The West all-stars defeat the East all-stars 148-143. As expected by most, Kobe Bryant and Kevin Durant led the West’s charge to victory. While Durant (34 points) was Kobe’s main “gunner,” there was no question that the tactical command of the East’s destruction was in the hands of Bryant himself. Thanks to his 37-point, 14-rebound effort, the Black Mamba was able to secure his fourth all-star MVP award and is now currently tied with Bob Pettit for the distinction of having the most all-star MVP’s won.
While I wanted to see MORE BLAKE GRIFFIN, I recognized that he is still a rook and a first-time all-star. Besides, it was at Kobe’s house too you know. At least Dunk-a-tron was able to throw down a few during his 14 minutes on the floor. Not bad considering this was already the weekend’s third helping of Griffin pie. Then again, there’s never enough Blake Griffin action to go around, is there?
As expected, at some point it became a duel between the on-court leaders of each squad. Alas, Bryant had the better of LeBron James from the get go as his team was more cohesive and more focused.
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To his credit, Bron recorded the second triple-double in an all-star game, sharing that distinction with none other than Michael Jordan. IF the east won, James would have been the obvious MVP winner, but like they say to the victor go the spoils.
LBJ had a fantasy-friendly, monster line of 29 points, 12 rebounds, and 10 assists. Amar’e Stoudemire chipped in his own 29 big ones, going 11-20 from the field, 6-6 from the line and even 1-2 from beyond the arc. Hey it’s an all-star game after all.
Unfortunately, Stoudemire and James’ combined efforts were not enough to quell the western storm. The four Celtics in the East’s roster were virtually non-existent as far as the winning effort was concerned. As I was following the game in three media (TV, Twitter, and the Box Score on NBA.com), I read a tweet (obviously in jest) that “Doc Rivers wanted to tire out the Heat players while preserving his Celtics for the remaining games to come.” While that obviously was not serious, the rotation he employed showed that both Garnett and Pierce were played sparingly and only Rajon Rondo had “quality time” on the floor.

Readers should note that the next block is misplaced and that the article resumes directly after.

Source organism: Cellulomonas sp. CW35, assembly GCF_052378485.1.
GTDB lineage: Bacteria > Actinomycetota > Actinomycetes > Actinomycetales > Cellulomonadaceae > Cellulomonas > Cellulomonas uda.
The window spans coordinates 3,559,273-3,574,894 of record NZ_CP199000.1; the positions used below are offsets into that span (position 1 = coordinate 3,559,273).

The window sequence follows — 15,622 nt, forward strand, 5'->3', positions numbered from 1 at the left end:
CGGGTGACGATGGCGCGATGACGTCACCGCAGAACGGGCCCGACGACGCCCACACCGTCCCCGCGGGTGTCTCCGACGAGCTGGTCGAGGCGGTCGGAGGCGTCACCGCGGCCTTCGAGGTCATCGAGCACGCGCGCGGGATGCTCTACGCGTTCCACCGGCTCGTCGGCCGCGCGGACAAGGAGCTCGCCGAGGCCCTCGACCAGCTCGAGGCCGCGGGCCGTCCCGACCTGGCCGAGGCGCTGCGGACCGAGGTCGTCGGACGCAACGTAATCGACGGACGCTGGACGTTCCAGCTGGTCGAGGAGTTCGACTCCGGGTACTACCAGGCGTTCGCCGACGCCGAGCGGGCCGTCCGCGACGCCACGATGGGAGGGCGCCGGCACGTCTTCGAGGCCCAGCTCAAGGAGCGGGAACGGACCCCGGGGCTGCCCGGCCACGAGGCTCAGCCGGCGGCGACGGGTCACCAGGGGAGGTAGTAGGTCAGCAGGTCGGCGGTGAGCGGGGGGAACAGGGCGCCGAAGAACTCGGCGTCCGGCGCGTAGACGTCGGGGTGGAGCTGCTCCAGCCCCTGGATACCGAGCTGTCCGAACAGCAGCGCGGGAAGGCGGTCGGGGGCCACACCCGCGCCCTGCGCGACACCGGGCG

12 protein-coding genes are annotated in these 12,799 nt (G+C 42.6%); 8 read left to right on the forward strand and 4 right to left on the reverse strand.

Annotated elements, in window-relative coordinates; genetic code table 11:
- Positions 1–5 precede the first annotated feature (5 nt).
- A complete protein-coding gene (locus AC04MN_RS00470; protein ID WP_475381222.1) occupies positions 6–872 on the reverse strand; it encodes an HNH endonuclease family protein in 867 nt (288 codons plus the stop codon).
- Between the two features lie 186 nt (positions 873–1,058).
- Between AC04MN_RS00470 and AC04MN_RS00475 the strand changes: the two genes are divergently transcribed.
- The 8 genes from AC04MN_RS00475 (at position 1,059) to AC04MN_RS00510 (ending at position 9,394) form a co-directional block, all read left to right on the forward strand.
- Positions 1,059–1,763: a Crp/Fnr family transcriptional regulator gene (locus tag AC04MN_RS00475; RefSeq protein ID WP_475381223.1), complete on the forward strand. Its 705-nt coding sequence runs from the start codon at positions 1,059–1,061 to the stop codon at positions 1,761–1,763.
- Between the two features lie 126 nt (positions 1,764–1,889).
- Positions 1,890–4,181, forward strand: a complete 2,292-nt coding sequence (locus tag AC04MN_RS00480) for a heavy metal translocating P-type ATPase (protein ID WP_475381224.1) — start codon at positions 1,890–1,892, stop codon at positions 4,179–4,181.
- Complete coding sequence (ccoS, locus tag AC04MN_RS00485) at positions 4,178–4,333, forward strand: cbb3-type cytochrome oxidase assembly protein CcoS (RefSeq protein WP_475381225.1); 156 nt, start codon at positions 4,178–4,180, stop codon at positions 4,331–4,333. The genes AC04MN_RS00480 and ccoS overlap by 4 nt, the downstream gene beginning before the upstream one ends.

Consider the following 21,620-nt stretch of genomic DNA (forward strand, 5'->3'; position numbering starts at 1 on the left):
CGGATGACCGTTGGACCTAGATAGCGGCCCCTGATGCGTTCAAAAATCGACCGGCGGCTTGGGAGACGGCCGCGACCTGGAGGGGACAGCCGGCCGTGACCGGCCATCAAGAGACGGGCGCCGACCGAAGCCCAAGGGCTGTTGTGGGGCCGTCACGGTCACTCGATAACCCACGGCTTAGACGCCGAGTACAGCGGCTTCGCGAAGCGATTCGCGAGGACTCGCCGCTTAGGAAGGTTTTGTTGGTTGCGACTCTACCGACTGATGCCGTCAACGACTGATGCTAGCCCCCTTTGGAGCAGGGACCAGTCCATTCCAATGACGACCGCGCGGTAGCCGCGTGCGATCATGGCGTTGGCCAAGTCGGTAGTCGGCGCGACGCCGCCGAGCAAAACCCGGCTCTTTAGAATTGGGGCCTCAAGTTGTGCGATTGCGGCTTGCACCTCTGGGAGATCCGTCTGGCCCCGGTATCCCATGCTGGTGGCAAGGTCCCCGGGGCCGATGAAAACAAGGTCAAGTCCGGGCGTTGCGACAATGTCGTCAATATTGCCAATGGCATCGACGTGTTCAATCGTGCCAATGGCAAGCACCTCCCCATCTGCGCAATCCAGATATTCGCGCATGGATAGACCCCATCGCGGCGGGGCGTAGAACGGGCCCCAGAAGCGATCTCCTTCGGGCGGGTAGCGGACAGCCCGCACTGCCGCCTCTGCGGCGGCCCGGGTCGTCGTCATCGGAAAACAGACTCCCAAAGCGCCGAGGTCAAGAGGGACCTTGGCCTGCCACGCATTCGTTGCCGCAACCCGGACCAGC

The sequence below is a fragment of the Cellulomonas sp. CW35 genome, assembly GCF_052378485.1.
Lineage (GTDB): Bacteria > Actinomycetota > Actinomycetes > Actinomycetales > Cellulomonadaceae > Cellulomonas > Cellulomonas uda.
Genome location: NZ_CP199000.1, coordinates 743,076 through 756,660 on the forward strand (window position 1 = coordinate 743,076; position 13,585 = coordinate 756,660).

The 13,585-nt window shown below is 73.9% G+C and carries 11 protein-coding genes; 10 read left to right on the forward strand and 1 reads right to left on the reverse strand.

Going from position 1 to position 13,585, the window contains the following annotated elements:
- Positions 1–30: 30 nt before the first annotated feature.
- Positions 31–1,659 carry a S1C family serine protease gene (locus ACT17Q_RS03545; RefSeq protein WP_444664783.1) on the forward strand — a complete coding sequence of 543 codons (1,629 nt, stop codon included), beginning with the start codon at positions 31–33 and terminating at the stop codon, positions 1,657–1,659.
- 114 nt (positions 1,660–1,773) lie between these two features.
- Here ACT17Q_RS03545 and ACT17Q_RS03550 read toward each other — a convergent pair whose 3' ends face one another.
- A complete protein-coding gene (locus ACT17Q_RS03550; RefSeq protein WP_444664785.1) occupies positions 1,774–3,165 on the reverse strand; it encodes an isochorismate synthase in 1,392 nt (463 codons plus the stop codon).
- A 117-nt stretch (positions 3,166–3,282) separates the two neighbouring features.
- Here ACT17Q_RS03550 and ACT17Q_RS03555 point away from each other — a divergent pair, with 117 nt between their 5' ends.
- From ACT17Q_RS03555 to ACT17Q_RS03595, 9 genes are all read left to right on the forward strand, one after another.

Dwyane Wade sprained his ankle as he stepped on Deron Williams’ foot and did not return. It was a precautionary move and he says that it was minor and that he should be good to go when the Heat get back to reality.
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The West never really pulled away far enough to get their lead into the 20’s and beyond, Bron and STAT kept the East within striking distance.
One play that stood out for me was how LeBron failed to block Kobe’s breakaway dunk. He made it time, but didn’t have enough to stop Mamba from stuffing it. That to me was the microcosm of the game. Kobe took charge. LeBron tried to rally his troops (via a semi-motivational speech in the huddle), but just didn’t have enough to carry them passed the West.
I’m sure this is by no means a metaphorical foreshadowing of our upcoming NBA Finals, but it would make for an interesting and spirited outcome at least.
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